New York hip-hop style, including sparse, grimy beats and rough and rugged rhymes, continued to set the standard for what was considered "real" rap into the early 2000s. Soon, though, New York began to face real challengers to its claim on the center of the hip-hop universe. Today, anyone who denies the spectacular regional variation in quality American hip-hop is living in the past. And perhaps the most surprising development in hip-hop's evolution is the triumph of "the South" as hip-hop hegemon. The influence of giants like Scarface and Outkast is complemented by the overdue respect now paid to Southern veterans like UGK, 8ball, and MJG, and the recent commercial viability of Lil Wayne, T.I., Young Jeezy, Rick Ross, and others.
However, the seeds of the South's undoing are starting to bloom. An oversized bed of regional pride is fertile ground for malignant growth, as weeds of "Southern" celebration choke out the smaller, fantastically unique, and local vegetation that nourished hip-hop for the past decade. As books by Roni Sarig and Ben Westhoff point out, what makes Southern rap so significant is not the idea of "the South." It's the local flavor of innovations like New Orleans bounce, Miami bass, and Houston's chopped-and-screwed sound. Even within specific southern cities, hip-hop cultures are widely divergent. Chopped-and-screwed music is just one shred of Houston hip-hop, and Atlanta is perhaps the prime example of Southern diversity: Outkast's evolution from Southernplayalisticadillacmuzik to ATLiens and beyond is entirely different from Lil Jon's commitment to crunk and Gucci Mane's leisurely swag and trap music.
The more the South is celebrated as a monolith, though, the more meaningless it becomes. When "Southern" rather than local identity becomes primary, rappers forget themselves and churn out records that sound like they could have been written by a Northern city-slicker. "The South" becomes synonymous with hackneyed forms of consumption, and "country folk" are identified by their love of soul food and Cadillacs rather than their multifaceted musical imagination.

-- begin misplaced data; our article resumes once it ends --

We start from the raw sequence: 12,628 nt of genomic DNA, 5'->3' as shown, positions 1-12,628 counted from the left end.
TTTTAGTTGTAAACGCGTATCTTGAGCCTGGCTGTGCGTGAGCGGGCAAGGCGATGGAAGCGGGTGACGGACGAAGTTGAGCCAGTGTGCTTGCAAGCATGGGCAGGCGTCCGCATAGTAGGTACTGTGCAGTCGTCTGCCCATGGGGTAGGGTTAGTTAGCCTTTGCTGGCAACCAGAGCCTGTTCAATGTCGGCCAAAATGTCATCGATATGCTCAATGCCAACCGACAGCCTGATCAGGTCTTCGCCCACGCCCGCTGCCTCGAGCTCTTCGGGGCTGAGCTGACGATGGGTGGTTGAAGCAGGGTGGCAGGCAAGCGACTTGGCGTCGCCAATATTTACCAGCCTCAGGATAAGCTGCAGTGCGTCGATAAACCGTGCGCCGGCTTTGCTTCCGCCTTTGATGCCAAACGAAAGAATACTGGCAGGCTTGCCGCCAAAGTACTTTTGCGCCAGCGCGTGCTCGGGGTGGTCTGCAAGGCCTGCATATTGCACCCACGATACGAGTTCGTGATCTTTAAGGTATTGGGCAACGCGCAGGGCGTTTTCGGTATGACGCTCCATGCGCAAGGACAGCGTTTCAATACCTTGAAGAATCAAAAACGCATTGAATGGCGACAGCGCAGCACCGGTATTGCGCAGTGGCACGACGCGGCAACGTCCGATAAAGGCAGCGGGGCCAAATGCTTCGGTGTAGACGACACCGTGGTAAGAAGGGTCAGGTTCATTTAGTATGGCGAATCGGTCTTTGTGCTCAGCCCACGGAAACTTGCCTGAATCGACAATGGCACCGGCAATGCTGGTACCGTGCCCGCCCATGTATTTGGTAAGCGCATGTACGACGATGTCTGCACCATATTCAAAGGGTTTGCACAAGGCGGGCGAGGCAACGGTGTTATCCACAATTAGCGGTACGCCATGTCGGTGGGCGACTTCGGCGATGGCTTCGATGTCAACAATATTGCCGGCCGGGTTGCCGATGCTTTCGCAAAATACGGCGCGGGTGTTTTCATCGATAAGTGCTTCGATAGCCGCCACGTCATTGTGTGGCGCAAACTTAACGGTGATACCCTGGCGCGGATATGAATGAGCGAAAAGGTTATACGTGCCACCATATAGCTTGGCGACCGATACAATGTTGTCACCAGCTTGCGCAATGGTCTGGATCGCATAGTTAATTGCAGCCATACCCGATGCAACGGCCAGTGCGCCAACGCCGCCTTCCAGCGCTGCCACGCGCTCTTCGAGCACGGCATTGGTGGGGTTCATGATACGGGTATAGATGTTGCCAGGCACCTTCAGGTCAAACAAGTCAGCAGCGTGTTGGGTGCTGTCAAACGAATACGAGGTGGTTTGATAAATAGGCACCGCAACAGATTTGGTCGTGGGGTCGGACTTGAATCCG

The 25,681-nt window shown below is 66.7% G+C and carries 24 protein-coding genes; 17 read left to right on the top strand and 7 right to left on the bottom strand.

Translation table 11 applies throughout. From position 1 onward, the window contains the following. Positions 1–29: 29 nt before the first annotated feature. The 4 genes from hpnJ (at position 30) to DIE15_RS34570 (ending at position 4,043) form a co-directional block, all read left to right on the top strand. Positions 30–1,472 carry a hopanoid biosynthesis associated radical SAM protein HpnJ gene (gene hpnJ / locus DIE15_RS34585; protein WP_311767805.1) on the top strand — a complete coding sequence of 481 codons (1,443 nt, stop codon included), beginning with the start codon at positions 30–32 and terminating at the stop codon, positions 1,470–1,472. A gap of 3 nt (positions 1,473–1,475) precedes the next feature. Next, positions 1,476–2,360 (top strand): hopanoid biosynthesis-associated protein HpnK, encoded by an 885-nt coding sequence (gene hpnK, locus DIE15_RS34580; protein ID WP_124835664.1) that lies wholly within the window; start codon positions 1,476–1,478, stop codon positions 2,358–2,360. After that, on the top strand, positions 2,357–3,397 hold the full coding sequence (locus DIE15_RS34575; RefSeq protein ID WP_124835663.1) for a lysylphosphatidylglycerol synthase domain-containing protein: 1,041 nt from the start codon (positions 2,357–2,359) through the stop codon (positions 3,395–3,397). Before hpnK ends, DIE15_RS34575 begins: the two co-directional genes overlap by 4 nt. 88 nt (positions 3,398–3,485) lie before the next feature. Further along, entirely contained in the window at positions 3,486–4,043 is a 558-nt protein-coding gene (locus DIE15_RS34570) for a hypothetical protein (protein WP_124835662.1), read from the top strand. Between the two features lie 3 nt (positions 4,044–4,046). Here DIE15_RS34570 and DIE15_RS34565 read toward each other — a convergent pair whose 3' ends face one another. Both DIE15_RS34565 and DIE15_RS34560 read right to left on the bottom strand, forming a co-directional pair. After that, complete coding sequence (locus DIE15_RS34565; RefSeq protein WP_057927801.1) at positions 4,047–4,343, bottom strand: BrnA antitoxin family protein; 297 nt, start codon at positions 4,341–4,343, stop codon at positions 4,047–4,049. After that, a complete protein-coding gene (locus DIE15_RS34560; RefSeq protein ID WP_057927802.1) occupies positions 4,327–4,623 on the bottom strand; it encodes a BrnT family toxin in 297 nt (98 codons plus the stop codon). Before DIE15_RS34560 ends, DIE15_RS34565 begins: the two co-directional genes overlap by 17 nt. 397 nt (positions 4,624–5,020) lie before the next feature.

K.R.I.T.'s Live from the Underground, for instance, begins with a two-minute intro that sounds ripped from an Outkast album, as K.R.I.T. offers a spoken word performance about perseverance and keeping the faith over a space-age beat. The two songs that then follow, "Live From the Underground" and "Cool 2 B Southern," are purposeful attempts to establish K.R.I.T.'s origins. But the hook from each describes a scene that seems to exist in every Southern rap album that hits iTunes. On "Live From the Underground" K.R.I.T. raps:
Pushin rhymes underground like moonshine
With jump like juke joints
Ridin' like old 'lacs [Cadillacs]
Down like four flats
Shine like gold grills
Curls and chrome rims
Bitch you know what it is
I'm live from the Underground
And "Cool 2 Be Southern" echoes:
I'm talkin' 'bout the dirty South, folks with he grills in mouth (We make it cool to be Southern)
Everybody wanna ball nowadays, but don't nobody wanna get paid (We make it cool to be Southern)
Get down if you wanna, crackin seals' blowin' some marijuana (We make it cool to be Southern)
Return of forever all day, them country people feel what I say (We make it cool to be southern)"
Perhaps listeners (like me) who are frustrated with this definition of "Southern" culture just don't know what it's like to be "country." But Nelly (St. Louis), Lil Jon (Atlanta), and Ol' Dirty Bastard (New York) took gold and diamond studded teeth to the mainstream years ago, and Dre and Snoop (Los Angeles) were smoking and low-riding on chrome rims in the early 1990s. There must be more to "the South" than dental work, candy-painted cars, and no-frills liquor, because if not, the South includes the West Coast, Midwest, and Northeast.